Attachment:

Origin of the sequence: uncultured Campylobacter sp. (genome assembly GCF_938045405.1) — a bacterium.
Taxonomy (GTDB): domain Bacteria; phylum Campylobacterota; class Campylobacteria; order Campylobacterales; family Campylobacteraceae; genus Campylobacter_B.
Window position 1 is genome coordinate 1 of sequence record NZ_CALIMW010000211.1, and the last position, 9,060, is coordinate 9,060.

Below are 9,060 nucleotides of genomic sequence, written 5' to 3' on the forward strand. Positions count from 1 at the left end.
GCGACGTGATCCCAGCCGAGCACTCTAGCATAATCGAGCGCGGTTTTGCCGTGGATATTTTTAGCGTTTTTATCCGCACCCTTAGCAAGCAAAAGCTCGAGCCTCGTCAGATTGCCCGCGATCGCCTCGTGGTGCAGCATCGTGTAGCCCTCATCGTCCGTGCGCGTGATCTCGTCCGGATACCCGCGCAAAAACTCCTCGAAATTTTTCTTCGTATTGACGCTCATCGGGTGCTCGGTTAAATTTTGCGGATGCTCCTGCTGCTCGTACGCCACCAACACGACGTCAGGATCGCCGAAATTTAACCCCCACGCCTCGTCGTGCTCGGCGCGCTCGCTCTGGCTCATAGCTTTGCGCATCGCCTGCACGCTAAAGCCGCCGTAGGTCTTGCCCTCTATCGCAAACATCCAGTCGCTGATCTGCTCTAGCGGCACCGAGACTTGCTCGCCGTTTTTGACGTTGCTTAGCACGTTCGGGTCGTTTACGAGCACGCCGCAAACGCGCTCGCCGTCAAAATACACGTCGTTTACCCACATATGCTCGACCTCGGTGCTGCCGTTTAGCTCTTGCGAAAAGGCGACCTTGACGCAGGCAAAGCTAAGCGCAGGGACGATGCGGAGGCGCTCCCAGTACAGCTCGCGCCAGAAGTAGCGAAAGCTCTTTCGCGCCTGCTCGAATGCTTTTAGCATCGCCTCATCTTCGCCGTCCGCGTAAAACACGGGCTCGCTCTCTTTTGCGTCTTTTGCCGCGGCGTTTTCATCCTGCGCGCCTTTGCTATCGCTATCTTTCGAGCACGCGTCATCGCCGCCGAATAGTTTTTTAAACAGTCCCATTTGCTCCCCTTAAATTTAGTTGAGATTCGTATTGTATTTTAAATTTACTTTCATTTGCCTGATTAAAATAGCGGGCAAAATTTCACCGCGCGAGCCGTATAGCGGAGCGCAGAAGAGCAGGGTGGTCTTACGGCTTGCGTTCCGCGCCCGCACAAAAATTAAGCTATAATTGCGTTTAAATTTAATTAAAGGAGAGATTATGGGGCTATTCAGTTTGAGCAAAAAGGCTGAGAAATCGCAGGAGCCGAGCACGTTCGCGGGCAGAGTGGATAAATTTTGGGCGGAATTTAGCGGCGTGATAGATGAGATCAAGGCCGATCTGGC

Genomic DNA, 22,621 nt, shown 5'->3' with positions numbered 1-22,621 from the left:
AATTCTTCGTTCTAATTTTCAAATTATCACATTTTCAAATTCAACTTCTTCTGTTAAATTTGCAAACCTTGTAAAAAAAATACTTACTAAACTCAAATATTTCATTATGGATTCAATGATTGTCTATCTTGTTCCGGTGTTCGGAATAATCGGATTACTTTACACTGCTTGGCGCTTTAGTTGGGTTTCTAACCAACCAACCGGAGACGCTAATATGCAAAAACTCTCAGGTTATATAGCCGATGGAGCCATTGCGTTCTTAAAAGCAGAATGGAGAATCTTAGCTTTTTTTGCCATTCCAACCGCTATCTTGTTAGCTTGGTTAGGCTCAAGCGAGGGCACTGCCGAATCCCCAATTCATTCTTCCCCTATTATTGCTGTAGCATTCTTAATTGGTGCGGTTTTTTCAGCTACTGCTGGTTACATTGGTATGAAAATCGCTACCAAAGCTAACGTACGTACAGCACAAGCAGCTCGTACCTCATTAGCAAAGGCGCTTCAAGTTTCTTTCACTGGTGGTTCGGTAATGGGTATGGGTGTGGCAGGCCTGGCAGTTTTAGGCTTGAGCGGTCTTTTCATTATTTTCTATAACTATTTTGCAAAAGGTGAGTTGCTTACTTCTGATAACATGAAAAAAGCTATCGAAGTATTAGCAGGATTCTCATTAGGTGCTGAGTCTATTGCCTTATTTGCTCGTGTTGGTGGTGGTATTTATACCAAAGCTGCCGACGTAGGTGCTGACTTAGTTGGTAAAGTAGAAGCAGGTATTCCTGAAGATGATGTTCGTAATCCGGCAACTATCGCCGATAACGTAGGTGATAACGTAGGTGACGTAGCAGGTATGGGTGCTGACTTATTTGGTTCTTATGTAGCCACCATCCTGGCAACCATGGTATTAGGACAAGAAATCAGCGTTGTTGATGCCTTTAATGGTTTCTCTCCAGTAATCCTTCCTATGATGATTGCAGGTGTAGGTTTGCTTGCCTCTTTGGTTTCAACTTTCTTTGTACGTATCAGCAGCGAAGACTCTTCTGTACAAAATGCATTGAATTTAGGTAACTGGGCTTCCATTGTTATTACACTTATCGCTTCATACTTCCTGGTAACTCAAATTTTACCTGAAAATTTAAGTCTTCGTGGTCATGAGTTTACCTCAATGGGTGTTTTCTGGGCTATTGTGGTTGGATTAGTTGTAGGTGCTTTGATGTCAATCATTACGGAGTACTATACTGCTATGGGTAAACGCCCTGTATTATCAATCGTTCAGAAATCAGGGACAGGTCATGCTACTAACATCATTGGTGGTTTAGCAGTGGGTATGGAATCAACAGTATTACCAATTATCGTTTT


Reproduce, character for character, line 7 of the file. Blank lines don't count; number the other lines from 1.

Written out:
AATTCTTCGTTCTAATTTTCAAATTATCACATTTTCAAATTCAACTTCTTCTGTTAAATTTGCAAACCTTGTAAAAAAAATACTTACTAAACTCAAATATTTCATTATGGATTCAATGATTGTCTATCTTGTTCCGGTGTTCGGAATAATCGGATTACTTTACACTGCTTGGCGCTTTAGTTGGGTTTCTAACCAACCAACCGGAGACGCTAATATGCAAAAACTCTCAGGTTATATAGCCGATGGAGCCATTGCGTTCTTAAAAGCAGAATGGAGAATCTTAGCTTTTTTTGCCATTCCAACCGCTATCTTGTTAGCTTGGTTAGGCTCAAGCGAGGGCACTGCCGAATCCCCAATTCATTCTTCCCCTATTATTGCTGTAGCATTCTTAATTGGTGCGGTTTTTTCAGCTACTGCTGGTTACATTGGTATGAAAATCGCTACCAAAGCTAACGTACGTACAGCACAAGCAGCTCGTACCTCATTAGCAAAGGCGCTTCAAGTTTCTTTCACTGGTGGTTCGGTAATGGGTATGGGTGTGGCAGGCCTGGCAGTTTTAGGCTTGAGCGGTCTTTTCATTATTTTCTATAACTATTTTGCAAAAGGTGAGTTGCTTACTTCTGATAACATGAAAAAAGCTATCGAAGTATTAGCAGGATTCTCATTAGGTGCTGAGTCTATTGCCTTATTTGCTCGTGTTGGTGGTGGTATTTATACCAAAGCTGCCGACGTAGGTGCTGACTTAGTTGGTAAAGTAGAAGCAGGTATTCCTGAAGATGATGTTCGTAATCCGGCAACTATCGCCGATAACGTAGGTGATAACGTAGGTGACGTAGCAGGTATGGGTGCTGACTTATTTGGTTCTTATGTAGCCACCATCCTGGCAACCATGGTATTAGGACAAGAAATCAGCGTTGTTGATGCCTTTAATGGTTTCTCTCCAGTAATCCTTCCTATGATGATTGCAGGTGTAGGTTTGCTTGCCTCTTTGGTTTCAACTTTCTTTGTACGTATCAGCAGCGAAGACTCTTCTGTACAAAATGCATTGAATTTAGGTAACTGGGCTTCCATTGTTATTACACTTATCGCTTCATACTTCCTGGTAACTCAAATTTTACCTGAAAATTTAAGTCTTCGTGGTCATGAGTTTACCTCAATGGGTGTTTTCTGGGCTATTGTGGTTGGATTAGTTGTAGGTGCTTTGATGTCAATCATTACGGAGTACTATACTGCTATGGGTAAACGCCCTGTATTATCAATCGTTCAGAAATCAGGGACAGGTCATGCTACTAACATCATTGGTGGTTTAGCAGTGGGTATGGAATCAACAGTATTACCAATTATCGTTTT